Yup. Feeling really cheerful tonight... .

Thursday, March 22, 2012

Good and not so good

It was a lovely day today. This picture, from my walk home from having coffee with a friend, shows the hill, Arthur's Seat, in the background with the Castle in front of it.
I walked past the school attended by our daughters. I half-expected to see them there in their uniforms. I felt wistful. On the other hand, I also felt slightly gleeful at being out in the sunshine instead of in front of a class at college.
Grandson is down in England with his parents visiting the other grandparents. I'm delighted that they're getting the benefit of his beams. But we won't see him till Tuesday - oh dear!
Daughter 2 has been offered (without applying!) a new job in London. She's very excited about it. I'm delighted that she's pleased. But on the other hand, this project will last about two years and I'm not at all delighted about her being in London for another two years. In fact, she'll probably be there for ever, if her husband continues trying to make a career as an actor, but I can't really think too hard about that.
A day of mixed feelings, then.

Tuesday, March 20, 2012


Daughter 2 hasn't been home for three and a half weeks and isn't coming for another three and a half, for various reasons. We miss her so much. There's such a hole in our lives.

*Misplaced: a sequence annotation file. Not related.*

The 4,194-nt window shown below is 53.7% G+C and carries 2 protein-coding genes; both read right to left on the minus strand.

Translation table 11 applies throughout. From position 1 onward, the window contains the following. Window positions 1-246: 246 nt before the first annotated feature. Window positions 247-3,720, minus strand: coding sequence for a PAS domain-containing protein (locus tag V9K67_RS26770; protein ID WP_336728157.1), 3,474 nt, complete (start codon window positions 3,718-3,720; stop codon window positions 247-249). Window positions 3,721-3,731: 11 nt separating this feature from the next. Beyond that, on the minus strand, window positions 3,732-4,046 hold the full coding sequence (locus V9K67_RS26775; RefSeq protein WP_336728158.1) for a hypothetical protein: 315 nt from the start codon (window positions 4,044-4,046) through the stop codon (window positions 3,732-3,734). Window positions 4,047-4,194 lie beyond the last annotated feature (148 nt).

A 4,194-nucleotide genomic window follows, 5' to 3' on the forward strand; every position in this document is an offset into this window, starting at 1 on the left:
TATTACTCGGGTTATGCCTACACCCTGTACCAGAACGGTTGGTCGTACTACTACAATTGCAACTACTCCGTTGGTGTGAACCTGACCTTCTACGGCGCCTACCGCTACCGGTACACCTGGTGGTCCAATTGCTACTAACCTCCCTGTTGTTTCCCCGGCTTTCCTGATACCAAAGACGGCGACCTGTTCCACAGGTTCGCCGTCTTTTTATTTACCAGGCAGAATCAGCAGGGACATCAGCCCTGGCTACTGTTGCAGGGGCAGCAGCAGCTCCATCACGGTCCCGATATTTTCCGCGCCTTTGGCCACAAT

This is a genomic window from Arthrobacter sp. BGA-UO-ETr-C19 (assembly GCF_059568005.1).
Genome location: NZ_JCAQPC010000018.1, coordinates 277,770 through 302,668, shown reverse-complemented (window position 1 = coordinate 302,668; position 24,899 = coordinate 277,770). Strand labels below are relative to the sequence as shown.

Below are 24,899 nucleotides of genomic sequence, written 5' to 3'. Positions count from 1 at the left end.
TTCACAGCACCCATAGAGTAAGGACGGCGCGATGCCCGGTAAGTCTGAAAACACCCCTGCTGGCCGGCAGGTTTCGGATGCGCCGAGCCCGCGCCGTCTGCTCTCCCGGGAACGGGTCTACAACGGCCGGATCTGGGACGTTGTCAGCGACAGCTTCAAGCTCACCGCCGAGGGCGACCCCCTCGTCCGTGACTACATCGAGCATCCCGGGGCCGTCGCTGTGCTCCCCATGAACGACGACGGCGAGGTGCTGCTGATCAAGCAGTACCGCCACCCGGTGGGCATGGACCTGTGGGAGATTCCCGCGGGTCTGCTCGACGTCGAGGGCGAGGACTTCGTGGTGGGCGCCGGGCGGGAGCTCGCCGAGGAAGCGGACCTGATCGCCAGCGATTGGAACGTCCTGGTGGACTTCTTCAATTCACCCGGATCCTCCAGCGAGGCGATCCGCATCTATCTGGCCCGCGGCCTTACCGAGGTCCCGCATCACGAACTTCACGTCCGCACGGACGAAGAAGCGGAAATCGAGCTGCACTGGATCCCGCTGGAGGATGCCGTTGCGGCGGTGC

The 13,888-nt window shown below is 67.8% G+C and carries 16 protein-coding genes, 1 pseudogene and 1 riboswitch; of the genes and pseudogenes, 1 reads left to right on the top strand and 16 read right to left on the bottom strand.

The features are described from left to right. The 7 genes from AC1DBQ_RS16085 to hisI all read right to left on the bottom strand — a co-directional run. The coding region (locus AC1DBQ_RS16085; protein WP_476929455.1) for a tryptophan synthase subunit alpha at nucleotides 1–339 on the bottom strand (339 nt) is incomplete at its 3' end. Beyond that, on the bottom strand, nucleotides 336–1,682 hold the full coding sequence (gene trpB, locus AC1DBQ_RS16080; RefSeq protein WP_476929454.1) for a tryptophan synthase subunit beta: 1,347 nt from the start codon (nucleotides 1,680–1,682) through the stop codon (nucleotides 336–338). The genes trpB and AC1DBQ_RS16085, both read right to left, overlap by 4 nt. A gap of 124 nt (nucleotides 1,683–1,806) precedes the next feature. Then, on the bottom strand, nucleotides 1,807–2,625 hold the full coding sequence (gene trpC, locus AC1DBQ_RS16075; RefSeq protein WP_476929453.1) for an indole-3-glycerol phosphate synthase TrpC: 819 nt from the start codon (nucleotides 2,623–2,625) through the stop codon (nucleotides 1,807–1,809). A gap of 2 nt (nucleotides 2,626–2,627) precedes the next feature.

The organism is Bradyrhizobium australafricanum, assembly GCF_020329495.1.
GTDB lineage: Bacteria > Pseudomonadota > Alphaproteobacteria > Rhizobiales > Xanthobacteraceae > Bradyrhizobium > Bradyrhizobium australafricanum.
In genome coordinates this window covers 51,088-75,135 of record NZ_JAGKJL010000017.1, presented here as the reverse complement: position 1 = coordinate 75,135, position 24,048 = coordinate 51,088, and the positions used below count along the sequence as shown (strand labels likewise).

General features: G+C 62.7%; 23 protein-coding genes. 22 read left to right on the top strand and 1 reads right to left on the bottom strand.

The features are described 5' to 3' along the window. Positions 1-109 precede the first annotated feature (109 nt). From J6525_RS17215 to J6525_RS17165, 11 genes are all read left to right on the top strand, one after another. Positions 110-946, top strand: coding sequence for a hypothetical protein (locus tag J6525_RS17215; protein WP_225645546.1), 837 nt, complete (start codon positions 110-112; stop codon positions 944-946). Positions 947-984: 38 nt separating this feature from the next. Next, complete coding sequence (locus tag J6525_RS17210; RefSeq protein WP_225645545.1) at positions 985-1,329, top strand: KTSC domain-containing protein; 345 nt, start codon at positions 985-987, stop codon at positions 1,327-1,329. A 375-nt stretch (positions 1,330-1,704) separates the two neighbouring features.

And she's not seeing Grandson who - forgive me my grandmotherly gushing - gets more delightful every day.

Monday, March 19, 2012

Great Grandpa's picture

This is one of the many little problems we're going to have in emptying my mother's flat. It's one of two oil paintings by (I think) my father's grandfather - his father's father, so my great-grandfather. It's possible that the painter is even one generation further back. The other picture is a copy of "The Laughing Cavalier" - the slightly evil version. Now, both paintings are quite well done for an amateur. I myself would be rather pleased to paint as well as that. But I don't actually want either of the paintings. This one is of - I assume - the Scottish countryside and there are a couple of chaps fishing in the river, but it's not exactly an exciting picture.
It's difficult, isn't it? How can we throw it away? Would a saleroom take it? Would anybody buy it? How about all the things that my beloved Granny (my mum's mum) used to own? (All these questions are rhetorical.) I'm emotionally attached to them but some of them are really rather horrid and one can't keep all one's Granny's possessions. Oh dear oh dear oh dear.

Sunday, March 18, 2012

Happy Mother's Day